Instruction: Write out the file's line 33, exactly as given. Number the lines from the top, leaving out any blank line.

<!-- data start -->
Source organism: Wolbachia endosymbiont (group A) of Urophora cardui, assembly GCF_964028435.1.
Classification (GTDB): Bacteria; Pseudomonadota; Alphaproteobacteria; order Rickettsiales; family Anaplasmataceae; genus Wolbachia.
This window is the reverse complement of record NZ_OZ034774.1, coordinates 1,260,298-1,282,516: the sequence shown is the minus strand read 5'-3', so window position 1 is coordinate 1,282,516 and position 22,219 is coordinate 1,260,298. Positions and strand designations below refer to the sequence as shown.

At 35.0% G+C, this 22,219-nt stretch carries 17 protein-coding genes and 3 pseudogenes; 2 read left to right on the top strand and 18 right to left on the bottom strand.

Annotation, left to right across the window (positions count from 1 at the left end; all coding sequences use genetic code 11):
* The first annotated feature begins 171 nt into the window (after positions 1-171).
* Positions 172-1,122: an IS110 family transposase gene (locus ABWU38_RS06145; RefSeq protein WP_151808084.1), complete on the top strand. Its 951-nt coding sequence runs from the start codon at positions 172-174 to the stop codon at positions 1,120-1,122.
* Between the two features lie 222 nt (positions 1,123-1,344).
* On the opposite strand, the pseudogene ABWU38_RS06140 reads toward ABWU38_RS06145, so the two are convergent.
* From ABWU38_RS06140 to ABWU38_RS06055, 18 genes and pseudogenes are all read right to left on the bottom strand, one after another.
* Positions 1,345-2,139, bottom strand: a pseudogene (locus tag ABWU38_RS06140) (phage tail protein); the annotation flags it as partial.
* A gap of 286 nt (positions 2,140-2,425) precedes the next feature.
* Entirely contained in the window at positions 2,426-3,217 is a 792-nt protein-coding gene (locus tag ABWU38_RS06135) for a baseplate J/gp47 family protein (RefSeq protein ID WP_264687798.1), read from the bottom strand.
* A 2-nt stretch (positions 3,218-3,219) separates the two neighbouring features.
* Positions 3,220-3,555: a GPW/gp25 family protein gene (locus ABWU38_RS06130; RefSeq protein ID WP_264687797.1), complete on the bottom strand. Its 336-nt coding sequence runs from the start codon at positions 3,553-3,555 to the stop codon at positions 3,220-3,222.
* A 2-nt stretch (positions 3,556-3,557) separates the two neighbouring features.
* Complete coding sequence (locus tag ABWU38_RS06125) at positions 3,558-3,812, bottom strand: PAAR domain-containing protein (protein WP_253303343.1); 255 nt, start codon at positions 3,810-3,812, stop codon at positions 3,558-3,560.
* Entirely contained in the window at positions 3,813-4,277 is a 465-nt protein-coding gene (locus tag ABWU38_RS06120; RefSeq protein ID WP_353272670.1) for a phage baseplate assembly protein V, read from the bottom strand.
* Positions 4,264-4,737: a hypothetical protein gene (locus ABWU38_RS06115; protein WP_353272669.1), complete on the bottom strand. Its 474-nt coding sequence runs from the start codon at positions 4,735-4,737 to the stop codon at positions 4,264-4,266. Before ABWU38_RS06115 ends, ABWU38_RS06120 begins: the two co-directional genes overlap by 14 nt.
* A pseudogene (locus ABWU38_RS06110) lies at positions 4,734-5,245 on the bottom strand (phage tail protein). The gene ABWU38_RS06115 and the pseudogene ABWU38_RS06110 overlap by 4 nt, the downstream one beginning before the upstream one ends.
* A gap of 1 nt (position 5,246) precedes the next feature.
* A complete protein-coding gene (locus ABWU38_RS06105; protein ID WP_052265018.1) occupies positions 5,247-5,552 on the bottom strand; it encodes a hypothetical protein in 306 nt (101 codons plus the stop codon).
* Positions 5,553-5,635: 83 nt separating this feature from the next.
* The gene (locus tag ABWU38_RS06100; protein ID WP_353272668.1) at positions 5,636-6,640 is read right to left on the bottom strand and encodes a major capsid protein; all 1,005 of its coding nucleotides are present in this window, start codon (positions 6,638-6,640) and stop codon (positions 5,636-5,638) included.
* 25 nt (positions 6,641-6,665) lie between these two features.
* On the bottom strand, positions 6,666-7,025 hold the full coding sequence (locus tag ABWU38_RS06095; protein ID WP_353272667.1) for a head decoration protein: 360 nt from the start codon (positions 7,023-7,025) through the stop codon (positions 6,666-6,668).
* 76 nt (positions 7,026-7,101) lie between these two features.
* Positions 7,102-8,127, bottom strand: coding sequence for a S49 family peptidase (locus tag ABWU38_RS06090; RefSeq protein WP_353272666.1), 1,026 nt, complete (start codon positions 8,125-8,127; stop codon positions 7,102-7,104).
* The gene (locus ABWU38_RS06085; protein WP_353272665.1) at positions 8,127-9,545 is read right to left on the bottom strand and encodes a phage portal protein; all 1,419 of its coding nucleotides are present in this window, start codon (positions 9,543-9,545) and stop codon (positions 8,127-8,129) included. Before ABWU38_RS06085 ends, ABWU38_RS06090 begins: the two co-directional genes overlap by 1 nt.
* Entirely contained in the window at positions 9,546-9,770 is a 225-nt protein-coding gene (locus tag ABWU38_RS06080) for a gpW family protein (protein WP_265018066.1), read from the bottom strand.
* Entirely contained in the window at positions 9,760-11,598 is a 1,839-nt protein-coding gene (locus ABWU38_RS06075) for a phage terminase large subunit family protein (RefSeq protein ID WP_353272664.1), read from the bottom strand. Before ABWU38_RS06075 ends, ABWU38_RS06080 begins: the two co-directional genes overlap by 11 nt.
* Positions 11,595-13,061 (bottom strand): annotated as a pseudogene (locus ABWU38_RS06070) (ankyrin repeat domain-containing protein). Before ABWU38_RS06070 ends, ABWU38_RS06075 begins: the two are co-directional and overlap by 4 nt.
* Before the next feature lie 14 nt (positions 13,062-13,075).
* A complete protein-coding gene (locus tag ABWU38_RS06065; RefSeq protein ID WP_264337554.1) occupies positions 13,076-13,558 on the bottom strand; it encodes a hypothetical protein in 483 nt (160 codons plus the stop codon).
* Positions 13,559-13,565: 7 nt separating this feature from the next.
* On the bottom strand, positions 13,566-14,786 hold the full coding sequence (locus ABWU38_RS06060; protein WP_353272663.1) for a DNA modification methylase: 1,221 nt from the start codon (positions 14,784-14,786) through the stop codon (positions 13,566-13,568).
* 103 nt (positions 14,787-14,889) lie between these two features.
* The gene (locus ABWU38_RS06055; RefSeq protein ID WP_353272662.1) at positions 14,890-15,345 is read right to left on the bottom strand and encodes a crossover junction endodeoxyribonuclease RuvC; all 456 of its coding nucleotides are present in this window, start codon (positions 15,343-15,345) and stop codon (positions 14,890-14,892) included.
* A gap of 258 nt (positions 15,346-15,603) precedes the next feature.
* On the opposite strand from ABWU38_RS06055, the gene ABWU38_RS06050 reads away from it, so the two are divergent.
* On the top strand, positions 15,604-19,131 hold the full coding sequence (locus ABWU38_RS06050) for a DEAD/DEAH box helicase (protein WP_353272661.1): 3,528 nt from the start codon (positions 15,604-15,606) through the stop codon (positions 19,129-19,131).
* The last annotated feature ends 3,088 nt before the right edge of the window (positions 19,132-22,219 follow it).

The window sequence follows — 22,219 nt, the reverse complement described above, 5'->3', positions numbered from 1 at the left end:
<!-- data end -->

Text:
* Before the next feature lie 14 nt (positions 13,062-13,075).